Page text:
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Holding the BBC to its obligations

This is a guest post by BBC Watch

Earlier this year, when a British headmaster came under criticism for the publishing of a highly partisan ‘history’ of the Arab-Israeli conflict published in his high-school’s magazine, one of the points he raised in the school’s defence was that the pupil who wrote the article had based it upon information provided by what he described as the “internationally recognized and respected”  BBC in a timeline of the conflict on its website.

This incident highlights a very real problem. The BBC is viewed by many – not just in the UK – as more than a mere source of news; it is also considered to be an authority.

That authority is anchored in the BBC’s reputation for independent and accurate reporting and that reputation in turn depends upon the BBC’s adherence to its own editorial guidelines and its legal obligation to “ensure that the BBC gives information about, and increases understanding of, the world through accurate and impartial news, other information, and analysis of current events and ideas” as defined in the agreement between the BBC and the Secretary of State for Culture, Media and Sport.
In recent years increasing criticism of the BBC’s lack of impartiality when dealing with subjects related to the Arab-Israeli conflict has led to its commissioning of the unpublished Balen Report, the Thomas Report and the implementation of a series of internal ’safety measures’ such as the appointment of Jeremy Bowen to the post of Middle East Editor.

None of those measures, however, has stemmed the tide of criticism and some observers attribute that to the fact that the BBC is largely self-regulated, with self-commissioned reports into its accuracy and impartiality usually being compiled by figures from within the media industry (often former and/or current BBC employees) and an existing institutional culture within the BBC hampering its meeting of legally-defined obligations.

This matters because the BBC is in a virtually unique position as an opinion-shaper due to a near unprecedented outreach. It is the most influential broadcaster in the world today, with 97% of the UK population and some 225 million people in the rest of the world watching and listening to its broadcasts every week. The BBC’s website is read by 57% of British internet users and ranks in the top 50 for overall global traffic. Some 13.5 million people a week watch BBC Arabic alone.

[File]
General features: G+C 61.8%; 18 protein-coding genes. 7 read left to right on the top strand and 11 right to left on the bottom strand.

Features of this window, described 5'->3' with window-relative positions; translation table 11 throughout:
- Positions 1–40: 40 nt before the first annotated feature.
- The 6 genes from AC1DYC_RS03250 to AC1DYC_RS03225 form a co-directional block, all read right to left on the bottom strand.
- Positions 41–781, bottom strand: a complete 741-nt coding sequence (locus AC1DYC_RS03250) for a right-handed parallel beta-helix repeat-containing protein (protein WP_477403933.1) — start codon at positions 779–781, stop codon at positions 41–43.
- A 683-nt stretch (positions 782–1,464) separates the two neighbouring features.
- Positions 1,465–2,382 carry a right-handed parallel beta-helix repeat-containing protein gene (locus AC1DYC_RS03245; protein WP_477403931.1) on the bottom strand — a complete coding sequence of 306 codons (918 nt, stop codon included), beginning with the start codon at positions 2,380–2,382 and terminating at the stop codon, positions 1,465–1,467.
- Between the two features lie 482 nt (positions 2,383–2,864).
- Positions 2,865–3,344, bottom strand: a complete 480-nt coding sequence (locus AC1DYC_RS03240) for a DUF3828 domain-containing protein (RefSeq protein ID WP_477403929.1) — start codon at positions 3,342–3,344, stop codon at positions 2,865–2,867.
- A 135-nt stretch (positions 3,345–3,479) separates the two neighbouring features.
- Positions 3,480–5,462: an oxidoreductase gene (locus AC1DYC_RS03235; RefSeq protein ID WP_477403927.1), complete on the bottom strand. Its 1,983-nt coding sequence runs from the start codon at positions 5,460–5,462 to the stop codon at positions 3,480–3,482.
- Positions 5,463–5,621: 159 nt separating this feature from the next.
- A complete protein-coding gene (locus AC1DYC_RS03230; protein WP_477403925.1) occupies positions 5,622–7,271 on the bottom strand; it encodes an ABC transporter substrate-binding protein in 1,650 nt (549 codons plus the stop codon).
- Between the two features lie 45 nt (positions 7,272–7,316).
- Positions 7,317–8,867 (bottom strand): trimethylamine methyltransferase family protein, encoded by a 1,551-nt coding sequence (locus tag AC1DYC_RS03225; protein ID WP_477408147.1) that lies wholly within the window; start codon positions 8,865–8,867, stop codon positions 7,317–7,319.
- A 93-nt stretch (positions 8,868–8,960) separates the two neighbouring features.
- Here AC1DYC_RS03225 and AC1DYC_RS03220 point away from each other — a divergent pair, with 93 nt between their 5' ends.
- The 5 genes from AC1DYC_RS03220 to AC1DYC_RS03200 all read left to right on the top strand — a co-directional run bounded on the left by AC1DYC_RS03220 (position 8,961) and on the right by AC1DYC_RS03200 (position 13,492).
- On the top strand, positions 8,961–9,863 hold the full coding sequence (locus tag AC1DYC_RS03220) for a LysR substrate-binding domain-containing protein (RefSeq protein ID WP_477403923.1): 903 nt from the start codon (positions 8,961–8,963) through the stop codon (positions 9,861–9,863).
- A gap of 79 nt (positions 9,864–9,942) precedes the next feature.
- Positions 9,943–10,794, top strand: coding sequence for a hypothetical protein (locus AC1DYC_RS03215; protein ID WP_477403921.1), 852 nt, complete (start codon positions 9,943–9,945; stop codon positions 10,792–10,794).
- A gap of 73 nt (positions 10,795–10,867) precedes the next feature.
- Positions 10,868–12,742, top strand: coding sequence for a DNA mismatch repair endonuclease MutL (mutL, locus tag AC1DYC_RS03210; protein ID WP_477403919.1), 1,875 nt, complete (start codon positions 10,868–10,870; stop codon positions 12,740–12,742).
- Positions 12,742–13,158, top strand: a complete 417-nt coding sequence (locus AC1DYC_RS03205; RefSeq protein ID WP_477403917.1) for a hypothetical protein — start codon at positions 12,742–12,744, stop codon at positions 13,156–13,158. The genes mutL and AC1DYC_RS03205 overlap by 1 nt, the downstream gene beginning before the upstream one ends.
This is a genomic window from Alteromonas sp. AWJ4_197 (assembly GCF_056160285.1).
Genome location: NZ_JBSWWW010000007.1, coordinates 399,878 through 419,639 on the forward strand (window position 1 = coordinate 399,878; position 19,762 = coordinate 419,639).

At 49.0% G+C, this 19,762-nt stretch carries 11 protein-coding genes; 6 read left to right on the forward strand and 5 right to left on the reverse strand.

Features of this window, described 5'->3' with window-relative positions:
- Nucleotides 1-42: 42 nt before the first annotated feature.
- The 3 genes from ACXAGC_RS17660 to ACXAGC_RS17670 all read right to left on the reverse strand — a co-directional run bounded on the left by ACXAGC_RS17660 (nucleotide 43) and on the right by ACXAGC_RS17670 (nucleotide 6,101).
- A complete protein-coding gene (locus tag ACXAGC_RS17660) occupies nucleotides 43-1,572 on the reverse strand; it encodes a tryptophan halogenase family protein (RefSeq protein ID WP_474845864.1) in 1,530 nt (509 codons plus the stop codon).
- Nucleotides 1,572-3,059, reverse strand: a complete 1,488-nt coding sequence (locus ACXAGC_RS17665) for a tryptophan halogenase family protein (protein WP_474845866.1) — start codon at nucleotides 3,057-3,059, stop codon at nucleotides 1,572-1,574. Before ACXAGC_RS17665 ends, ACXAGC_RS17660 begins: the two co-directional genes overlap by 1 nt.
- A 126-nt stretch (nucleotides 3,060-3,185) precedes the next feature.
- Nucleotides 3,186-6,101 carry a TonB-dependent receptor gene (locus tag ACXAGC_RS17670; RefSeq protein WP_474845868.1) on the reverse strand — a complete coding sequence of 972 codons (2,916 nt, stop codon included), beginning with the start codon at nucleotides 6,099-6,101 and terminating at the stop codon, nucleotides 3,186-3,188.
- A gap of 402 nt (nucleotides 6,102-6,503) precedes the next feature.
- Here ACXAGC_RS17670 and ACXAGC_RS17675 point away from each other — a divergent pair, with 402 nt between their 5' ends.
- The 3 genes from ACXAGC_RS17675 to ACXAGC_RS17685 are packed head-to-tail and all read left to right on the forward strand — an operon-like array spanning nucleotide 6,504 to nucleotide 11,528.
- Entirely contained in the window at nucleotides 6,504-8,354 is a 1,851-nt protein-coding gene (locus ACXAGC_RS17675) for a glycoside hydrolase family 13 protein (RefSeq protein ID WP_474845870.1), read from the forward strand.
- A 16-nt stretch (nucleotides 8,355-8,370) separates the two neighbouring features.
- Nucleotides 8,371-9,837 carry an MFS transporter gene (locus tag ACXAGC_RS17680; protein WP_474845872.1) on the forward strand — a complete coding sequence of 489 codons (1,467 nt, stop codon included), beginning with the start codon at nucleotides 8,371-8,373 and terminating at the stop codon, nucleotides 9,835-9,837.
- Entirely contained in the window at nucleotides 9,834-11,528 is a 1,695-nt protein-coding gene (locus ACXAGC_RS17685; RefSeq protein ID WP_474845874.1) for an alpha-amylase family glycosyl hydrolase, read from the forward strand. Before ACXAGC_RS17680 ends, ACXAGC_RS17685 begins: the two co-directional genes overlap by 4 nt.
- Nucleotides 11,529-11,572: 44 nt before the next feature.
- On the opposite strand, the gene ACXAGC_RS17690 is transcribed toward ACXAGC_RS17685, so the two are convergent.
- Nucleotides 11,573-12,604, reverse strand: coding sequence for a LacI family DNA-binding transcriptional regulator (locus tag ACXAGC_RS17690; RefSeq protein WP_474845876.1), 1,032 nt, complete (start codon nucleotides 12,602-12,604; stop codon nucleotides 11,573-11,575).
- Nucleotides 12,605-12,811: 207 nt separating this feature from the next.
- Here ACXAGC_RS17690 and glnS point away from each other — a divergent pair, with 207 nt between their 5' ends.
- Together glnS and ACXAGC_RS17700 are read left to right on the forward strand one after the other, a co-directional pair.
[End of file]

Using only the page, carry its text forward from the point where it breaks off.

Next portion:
It is also important because – as its representatives often say – the BBC has a reputation for being both independent and trustworthy – traits to which many other media outlets in the world cannot lay claim. That is a trust which cannot be allowed to be neglected or abused and, as we see in the example of the Manchester school above, minds are being made up on the basis of information put out by the BBC.

So when the BBC decides that Israel has no capital city, promotes the Al Dura libel and claims of ‘war crimes’ in Jenin , or refuses steadfastly to refer to terrorists as anything other than ‘militants’, it matters not only because of the effect this has on public opinion in the UK and worldwide, but also because the BBC is in fact neglecting its duty to increase the understanding of the people who fund it.

Currently, the BBC is undergoing significant changes. By 2014 the BBC World Service will cease to be the recipient of UK government grants and, like the domestic services, will be funded by British license fee-payers. BBC Monitoring will undergo similar changes by 2013.

This is an opportunity for the people who are obliged by law to fund the BBC to remind it of what they – the consumers – are legally entitled to receive in return: accurate and impartial news, information and analysis.

The closure in 2011 of ‘Just Journalism’, which monitored the BBC on a regular basis, and the external commitments which restricted Mr Trevor Asserson’s ability to continue producing his in-depth reports on the BBC, have exacerbated the need for monitoring of the world’s most influential broadcaster.

It has therefore been decided to launch BBC Watch as a sister project of CiF Watch (established in 2009 to monitor the Guardian’s ‘Comment is Free’ website) and with the independent support of CAMERA – the Committee for Accuracy In Middle East Reporting in America.

BBC Watch will monitor BBC output on the subject of the Arab-Israeli conflict and examine the broadcaster’s adherence to its legal obligation to produce accurate and impartial reporting as a service to its funding public.

To find out more, please visit www.bbcwatch.org .